“We have a smartphone addiction problem. Around 77 percent of American adults now own a smartphone, up from 35 percent in 2011, and many of those users check their phones at least 80 times a day,” Gracy Olmstead writes for The Week. “‘Nomophobia’ — the fear associated with loss of mobile contact — impacts a substantial share of smartphone users, according to recent surveys.”

“In response to this trend, two major Apple shareholders — California’s teacher pension fund, CalSTRS, and the JANA Partners investment group — are asking Apple to build child and teen parameters into their products,” Olmstead writes. “In an open letter to the company’s board, they argue that it doesn’t make sense to hand a child or teen ‘the same phone as a 40-year-old.'”

“Of course, such involvement and concern on Apple’s part would be ideal,” Olmstead writes. “In a perfect world, Apple (as well as other tech giants like Facebook and Google) would take responsibility for the dangerously addictive nature of their technologies.”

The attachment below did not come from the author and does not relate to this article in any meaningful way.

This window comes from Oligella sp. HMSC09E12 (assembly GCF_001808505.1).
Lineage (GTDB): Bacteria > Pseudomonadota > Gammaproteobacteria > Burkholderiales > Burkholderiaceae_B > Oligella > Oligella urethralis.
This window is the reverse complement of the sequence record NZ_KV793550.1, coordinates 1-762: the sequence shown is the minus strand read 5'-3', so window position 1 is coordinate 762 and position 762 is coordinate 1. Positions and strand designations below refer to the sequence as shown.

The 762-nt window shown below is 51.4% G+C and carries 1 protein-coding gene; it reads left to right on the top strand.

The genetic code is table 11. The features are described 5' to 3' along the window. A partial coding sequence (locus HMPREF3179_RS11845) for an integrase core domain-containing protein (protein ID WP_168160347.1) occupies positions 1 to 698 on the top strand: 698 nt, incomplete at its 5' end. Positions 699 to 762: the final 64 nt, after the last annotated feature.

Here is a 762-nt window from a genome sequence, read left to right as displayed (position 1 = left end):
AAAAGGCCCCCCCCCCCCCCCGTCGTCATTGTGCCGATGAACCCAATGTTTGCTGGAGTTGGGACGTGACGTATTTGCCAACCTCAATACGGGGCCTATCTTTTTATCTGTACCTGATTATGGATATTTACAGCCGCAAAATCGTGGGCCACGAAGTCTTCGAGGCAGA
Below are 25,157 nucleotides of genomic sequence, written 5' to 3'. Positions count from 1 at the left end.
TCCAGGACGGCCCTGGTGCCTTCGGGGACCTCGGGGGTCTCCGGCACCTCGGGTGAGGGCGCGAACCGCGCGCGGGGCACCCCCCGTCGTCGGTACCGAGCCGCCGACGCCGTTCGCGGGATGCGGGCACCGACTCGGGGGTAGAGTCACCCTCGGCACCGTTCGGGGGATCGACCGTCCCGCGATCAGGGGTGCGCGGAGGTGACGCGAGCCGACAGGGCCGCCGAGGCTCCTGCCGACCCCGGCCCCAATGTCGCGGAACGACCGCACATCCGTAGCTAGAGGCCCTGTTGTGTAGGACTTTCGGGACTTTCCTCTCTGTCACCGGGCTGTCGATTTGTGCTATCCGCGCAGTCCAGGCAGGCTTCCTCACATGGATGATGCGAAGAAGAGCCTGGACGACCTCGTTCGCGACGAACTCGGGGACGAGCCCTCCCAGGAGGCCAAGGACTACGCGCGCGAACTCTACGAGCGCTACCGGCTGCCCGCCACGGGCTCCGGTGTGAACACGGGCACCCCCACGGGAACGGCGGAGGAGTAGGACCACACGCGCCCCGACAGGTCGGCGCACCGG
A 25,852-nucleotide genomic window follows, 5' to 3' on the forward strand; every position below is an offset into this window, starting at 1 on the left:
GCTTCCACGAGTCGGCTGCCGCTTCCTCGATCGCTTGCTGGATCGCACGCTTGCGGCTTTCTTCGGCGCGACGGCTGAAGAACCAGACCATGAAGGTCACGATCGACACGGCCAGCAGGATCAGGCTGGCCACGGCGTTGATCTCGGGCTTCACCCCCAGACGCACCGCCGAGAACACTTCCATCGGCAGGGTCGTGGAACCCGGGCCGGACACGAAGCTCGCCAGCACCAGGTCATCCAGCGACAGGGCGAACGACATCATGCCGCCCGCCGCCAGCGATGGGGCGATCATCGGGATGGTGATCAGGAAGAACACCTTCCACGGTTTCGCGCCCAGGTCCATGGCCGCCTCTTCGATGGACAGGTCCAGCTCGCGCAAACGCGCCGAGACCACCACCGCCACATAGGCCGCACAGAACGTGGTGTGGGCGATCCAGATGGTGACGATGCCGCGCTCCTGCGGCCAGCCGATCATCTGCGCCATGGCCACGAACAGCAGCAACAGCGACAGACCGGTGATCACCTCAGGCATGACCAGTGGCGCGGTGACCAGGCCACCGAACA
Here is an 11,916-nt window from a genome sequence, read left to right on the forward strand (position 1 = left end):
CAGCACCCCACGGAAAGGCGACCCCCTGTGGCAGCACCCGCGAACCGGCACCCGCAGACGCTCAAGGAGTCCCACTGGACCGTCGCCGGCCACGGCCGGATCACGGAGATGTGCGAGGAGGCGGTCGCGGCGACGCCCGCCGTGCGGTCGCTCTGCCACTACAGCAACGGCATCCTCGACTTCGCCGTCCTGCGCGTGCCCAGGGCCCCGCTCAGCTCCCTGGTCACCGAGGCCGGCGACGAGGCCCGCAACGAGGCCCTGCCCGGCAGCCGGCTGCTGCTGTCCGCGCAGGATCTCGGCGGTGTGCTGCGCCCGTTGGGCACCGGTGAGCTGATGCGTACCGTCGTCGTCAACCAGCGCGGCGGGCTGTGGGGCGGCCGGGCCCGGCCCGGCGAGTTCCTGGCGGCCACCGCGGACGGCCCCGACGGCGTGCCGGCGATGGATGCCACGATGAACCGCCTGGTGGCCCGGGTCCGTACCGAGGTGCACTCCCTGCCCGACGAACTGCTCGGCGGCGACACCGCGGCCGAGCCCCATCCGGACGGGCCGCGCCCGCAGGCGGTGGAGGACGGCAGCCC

Read more in the full article here.

MacDailyNews Take: Making it easy and intuitive for parents to set up usage limits is a no-brainer and Apple most certainly would be smart to do so.

That said, good parenting is good parenting. Apple is not your mommy.

For even more proof that Steve Jobs was an unparalleled visionary (as if we needed any), from The New York Times, September 10, 2014, Nick Bilton recounts a conversation he had with Steve Jobs in late 2010:

Bilton: So, your kids must love the iPad?
Jobs: They haven’t used it. We limit how much technology our kids use at home.

“Since then, I’ve met a number of technology chief executives and venture capitalists who say similar things: they strictly limit their children’s screen time, often banning all gadgets on school nights, and allocating ascetic time limits on weekends,” Bilton reported. “I was perplexed by this parenting style. After all, most parents seem to take the opposite approach, letting their children bathe in the glow of tablets, smartphones and computers, day and night. Yet these tech C.E.O.’s seem to know something that the rest of us don’t.”

Read more in the full article here.

Note: Currently in iOS, you can use Restrictions, also known as parental controls, to block or limit specific apps and features on your iPhone, iPad, or iPod touch. More info here.

Two major Apple shareholders push for study of iPhone addiction in children – January 8, 2018
Has Steve Jobs’ iPhone destroyed a generation? – August 3, 2017
Steve Jobs was a low-tech parent – September 11, 2014